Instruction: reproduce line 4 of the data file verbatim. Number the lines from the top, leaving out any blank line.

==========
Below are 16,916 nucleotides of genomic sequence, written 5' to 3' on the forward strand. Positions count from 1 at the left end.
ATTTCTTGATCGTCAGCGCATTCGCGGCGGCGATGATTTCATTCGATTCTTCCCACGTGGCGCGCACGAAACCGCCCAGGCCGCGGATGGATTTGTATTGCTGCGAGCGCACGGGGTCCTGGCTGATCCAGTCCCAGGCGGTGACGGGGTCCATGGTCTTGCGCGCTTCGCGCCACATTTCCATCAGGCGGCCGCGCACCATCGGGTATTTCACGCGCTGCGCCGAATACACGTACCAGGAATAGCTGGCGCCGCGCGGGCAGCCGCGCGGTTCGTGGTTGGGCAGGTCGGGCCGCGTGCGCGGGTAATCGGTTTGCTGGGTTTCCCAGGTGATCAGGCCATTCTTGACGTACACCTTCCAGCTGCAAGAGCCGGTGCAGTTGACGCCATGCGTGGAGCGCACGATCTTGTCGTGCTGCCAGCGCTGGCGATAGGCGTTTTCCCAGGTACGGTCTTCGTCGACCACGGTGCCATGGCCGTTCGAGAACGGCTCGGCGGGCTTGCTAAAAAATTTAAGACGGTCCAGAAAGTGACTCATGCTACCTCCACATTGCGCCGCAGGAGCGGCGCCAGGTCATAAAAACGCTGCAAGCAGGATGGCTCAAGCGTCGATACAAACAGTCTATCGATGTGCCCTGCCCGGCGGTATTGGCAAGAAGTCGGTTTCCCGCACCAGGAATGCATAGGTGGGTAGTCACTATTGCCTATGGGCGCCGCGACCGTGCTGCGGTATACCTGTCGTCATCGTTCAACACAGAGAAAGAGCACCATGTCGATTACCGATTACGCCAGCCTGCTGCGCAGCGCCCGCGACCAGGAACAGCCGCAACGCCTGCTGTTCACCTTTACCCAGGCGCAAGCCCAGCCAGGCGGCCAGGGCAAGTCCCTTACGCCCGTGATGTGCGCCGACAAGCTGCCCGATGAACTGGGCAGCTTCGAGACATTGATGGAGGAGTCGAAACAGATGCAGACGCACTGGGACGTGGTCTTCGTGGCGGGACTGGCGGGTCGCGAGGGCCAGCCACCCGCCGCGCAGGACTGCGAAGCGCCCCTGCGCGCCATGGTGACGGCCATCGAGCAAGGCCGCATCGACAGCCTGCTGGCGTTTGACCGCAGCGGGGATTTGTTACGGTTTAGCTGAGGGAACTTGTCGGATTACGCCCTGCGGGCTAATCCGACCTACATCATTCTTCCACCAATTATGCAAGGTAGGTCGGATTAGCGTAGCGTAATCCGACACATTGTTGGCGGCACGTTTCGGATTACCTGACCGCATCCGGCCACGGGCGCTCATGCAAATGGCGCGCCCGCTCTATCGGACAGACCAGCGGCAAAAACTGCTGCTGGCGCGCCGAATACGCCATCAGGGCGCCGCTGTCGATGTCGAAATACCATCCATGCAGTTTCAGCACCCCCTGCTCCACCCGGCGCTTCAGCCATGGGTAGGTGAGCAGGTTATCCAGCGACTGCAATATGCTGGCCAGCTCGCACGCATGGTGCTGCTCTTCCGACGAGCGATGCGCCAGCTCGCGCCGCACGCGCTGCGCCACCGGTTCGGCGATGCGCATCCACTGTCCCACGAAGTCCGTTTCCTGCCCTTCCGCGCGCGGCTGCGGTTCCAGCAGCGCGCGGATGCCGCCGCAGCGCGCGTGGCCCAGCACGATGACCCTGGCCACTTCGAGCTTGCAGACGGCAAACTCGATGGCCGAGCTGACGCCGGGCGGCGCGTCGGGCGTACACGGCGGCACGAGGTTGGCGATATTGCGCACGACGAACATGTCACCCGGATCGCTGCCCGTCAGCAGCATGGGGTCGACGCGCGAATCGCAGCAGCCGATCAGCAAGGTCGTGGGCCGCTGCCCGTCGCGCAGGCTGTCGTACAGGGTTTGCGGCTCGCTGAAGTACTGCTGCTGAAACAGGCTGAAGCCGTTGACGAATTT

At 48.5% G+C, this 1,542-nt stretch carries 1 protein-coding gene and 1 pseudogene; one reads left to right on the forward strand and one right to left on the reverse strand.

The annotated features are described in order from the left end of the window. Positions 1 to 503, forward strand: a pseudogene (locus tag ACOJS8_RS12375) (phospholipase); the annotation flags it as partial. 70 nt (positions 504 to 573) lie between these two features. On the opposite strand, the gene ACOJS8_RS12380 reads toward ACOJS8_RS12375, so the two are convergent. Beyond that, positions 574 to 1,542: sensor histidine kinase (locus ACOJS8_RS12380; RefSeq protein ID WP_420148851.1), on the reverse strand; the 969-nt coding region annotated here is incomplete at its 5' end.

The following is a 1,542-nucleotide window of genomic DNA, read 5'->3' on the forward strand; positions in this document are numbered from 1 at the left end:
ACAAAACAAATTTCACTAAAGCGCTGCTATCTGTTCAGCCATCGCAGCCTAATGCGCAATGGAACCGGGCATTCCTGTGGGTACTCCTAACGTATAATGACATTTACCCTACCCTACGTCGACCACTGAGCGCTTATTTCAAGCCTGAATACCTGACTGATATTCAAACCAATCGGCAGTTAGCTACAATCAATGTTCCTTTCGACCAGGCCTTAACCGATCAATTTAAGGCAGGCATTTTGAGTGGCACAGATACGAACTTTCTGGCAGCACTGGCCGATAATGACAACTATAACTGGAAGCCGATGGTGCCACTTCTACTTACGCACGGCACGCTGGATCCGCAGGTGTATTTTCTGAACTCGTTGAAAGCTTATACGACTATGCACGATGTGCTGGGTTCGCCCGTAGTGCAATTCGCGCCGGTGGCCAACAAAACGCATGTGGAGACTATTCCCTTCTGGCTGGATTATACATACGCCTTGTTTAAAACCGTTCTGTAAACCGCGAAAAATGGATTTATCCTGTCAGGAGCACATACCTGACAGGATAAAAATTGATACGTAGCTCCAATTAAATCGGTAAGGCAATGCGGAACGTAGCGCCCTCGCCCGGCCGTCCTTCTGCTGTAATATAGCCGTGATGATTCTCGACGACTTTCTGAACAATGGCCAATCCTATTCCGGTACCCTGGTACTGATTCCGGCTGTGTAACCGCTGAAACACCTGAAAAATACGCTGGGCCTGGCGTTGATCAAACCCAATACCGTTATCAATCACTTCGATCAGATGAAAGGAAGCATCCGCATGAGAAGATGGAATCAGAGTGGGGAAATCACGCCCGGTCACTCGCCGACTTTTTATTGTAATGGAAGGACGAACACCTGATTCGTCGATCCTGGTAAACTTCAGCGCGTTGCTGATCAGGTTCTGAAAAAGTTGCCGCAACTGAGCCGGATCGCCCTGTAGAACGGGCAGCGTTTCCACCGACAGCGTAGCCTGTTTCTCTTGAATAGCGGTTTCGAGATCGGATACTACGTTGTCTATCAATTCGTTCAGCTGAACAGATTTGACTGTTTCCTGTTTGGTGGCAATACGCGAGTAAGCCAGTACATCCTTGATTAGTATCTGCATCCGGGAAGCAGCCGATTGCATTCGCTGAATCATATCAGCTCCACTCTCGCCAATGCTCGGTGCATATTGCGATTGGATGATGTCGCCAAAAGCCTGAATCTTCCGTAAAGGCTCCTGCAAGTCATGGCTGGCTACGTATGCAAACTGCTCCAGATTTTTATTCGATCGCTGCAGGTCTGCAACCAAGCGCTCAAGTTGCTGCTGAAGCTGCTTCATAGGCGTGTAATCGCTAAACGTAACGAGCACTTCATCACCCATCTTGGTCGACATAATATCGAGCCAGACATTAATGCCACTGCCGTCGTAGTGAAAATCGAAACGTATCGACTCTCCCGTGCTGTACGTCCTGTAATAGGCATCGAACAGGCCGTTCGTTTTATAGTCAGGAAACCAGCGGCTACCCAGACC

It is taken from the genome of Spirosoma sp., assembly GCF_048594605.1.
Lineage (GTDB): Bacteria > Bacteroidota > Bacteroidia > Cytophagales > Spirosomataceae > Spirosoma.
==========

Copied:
The annotated features are described in order from the left end of the window. Positions 1 to 503, forward strand: a pseudogene (locus tag ACOJS8_RS12375) (phospholipase); the annotation flags it as partial. 70 nt (positions 504 to 573) lie between these two features. On the opposite strand, the gene ACOJS8_RS12380 reads toward ACOJS8_RS12375, so the two are convergent. Beyond that, positions 574 to 1,542: sensor histidine kinase (locus ACOJS8_RS12380; RefSeq protein ID WP_420148851.1), on the reverse strand; the 969-nt coding region annotated here is incomplete at its 5' end.